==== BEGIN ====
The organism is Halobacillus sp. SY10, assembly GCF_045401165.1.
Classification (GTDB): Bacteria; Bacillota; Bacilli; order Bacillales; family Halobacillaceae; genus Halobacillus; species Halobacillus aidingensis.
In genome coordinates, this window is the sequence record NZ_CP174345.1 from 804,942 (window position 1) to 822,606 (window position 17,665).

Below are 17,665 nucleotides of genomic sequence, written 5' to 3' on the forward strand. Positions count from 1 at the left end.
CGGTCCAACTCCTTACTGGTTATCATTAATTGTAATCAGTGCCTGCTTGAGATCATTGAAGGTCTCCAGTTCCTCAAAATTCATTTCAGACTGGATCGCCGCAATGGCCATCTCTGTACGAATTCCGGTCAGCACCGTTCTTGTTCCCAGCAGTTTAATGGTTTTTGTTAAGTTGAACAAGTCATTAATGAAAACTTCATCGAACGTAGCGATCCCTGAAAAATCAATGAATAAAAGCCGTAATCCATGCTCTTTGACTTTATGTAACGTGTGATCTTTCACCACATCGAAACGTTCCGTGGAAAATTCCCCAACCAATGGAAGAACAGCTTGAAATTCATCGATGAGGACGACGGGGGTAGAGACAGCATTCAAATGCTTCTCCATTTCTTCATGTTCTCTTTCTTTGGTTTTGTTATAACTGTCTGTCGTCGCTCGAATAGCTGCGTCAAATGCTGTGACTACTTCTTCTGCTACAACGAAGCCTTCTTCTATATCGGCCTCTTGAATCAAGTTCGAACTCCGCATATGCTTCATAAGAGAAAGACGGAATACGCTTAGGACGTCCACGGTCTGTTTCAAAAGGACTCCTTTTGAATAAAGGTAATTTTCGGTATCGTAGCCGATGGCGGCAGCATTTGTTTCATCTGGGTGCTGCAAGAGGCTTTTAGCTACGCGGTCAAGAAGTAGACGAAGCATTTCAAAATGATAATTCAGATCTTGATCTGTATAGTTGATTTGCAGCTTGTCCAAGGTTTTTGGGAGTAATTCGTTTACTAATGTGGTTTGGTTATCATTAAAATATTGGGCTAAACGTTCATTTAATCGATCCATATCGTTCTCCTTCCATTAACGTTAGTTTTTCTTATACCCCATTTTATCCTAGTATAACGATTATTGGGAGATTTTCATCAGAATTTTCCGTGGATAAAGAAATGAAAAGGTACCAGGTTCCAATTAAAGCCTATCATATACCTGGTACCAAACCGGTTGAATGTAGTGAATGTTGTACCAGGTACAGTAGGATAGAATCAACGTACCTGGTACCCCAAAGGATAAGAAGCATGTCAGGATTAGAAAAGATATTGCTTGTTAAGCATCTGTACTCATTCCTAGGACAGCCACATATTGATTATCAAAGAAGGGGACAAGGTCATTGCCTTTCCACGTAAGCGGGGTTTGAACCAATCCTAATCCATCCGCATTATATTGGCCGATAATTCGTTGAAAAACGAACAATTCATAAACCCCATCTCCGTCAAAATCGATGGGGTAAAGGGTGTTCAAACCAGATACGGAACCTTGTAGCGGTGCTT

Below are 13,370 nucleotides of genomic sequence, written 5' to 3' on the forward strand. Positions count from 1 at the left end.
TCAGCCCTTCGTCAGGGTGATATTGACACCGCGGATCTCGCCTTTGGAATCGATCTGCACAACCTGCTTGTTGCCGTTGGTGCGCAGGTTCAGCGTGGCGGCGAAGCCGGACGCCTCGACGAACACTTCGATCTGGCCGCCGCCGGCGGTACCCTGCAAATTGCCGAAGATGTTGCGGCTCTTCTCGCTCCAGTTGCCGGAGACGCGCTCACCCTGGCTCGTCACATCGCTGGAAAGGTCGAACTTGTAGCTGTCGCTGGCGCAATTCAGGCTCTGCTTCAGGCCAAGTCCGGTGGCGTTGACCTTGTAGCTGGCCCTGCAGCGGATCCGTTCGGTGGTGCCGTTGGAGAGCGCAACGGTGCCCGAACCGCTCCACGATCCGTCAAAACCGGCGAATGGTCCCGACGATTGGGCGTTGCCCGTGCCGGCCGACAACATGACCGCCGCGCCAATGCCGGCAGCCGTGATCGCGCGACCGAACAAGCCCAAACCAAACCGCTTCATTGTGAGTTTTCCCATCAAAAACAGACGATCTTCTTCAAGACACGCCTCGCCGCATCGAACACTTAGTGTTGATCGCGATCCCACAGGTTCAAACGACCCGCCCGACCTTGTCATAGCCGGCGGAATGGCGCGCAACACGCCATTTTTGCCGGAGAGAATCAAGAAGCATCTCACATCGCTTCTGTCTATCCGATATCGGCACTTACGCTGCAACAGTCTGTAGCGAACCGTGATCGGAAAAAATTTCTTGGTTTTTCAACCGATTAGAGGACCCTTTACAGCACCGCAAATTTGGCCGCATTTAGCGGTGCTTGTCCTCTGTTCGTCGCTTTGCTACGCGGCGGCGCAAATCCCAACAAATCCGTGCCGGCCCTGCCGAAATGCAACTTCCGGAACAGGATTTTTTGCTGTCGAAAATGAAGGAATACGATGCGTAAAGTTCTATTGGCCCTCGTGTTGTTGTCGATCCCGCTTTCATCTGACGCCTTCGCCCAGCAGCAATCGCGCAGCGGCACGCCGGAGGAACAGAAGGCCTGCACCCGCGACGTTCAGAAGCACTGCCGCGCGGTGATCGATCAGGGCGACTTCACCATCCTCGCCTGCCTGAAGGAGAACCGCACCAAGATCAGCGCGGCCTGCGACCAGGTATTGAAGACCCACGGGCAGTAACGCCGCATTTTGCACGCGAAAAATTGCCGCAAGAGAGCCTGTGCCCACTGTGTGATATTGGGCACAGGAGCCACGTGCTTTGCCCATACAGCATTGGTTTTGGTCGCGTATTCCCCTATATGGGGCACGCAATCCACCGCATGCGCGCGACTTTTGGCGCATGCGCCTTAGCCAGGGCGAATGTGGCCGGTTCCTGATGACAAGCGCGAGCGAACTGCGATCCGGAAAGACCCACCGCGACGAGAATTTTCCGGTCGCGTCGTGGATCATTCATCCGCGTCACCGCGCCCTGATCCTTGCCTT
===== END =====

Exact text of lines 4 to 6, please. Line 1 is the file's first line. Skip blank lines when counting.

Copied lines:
Below are 17,665 nucleotides of genomic sequence, written 5' to 3' on the forward strand. Positions count from 1 at the left end.
CGGTCCAACTCCTTACTGGTTATCATTAATTGTAATCAGTGCCTGCTTGAGATCATTGAAGGTCTCCAGTTCCTCAAAATTCATTTCAGACTGGATCGCCGCAATGGCCATCTCTGTACGAATTCCGGTCAGCACCGTTCTTGTTCCCAGCAGTTTAATGGTTTTTGTTAAGTTGAACAAGTCATTAATGAAAACTTCATCGAACGTAGCGATCCCTGAAAAATCAATGAATAAAAGCCGTAATCCATGCTCTTTGACTTTATGTAACGTGTGATCTTTCACCACATCGAAACGTTCCGTGGAAAATTCCCCAACCAATGGAAGAACAGCTTGAAATTCATCGATGAGGACGACGGGGGTAGAGACAGCATTCAAATGCTTCTCCATTTCTTCATGTTCTCTTTCTTTGGTTTTGTTATAACTGTCTGTCGTCGCTCGAATAGCTGCGTCAAATGCTGTGACTACTTCTTCTGCTACAACGAAGCCTTCTTCTATATCGGCCTCTTGAATCAAGTTCGAACTCCGCATATGCTTCATAAGAGAAAGACGGAATACGCTTAGGACGTCCACGGTCTGTTTCAAAAGGACTCCTTTTGAATAAAGGTAATTTTCGGTATCGTAGCCGATGGCGGCAGCATTTGTTTCATCTGGGTGCTGCAAGAGGCTTTTAGCTACGCGGTCAAGAAGTAGACGAAGCATTTCAAAATGATAATTCAGATCTTGATCTGTATAGTTGATTTGCAGCTTGTCCAAGGTTTTTGGGAGTAATTCGTTTACTAATGTGGTTTGGTTATCATTAAAATATTGGGCTAAACGTTCATTTAATCGATCCATATCGTTCTCCTTCCATTAACGTTAGTTTTTCTTATACCCCATTTTATCCTAGTATAACGATTATTGGGAGATTTTCATCAGAATTTTCCGTGGATAAAGAAATGAAAAGGTACCAGGTTCCAATTAAAGCCTATCATATACCTGGTACCAAACCGGTTGAATGTAGTGAATGTTGTACCAGGTACAGTAGGATAGAATCAACGTACCTGGTACCCCAAAGGATAAGAAGCATGTCAGGATTAGAAAAGATATTGCTTGTTAAGCATCTGTACTCATTCCTAGGACAGCCACATATTGATTATCAAAGAAGGGGACAAGGTCATTGCCTTTCCACGTAAGCGGGGTTTGAACCAATCCTAATCCATCCGCATTATATTGGCCGATAATTCGTTGAAAAACGAACAATTCATAAACCCCATCTCCGTCAAAATCGATGGGGTAAAGGGTGTTCAAACCAGATACGGAACCTTGTAGCGGTGCTT

Below are 13,370 nucleotides of genomic sequence, written 5' to 3' on the forward strand. Positions count from 1 at the left end.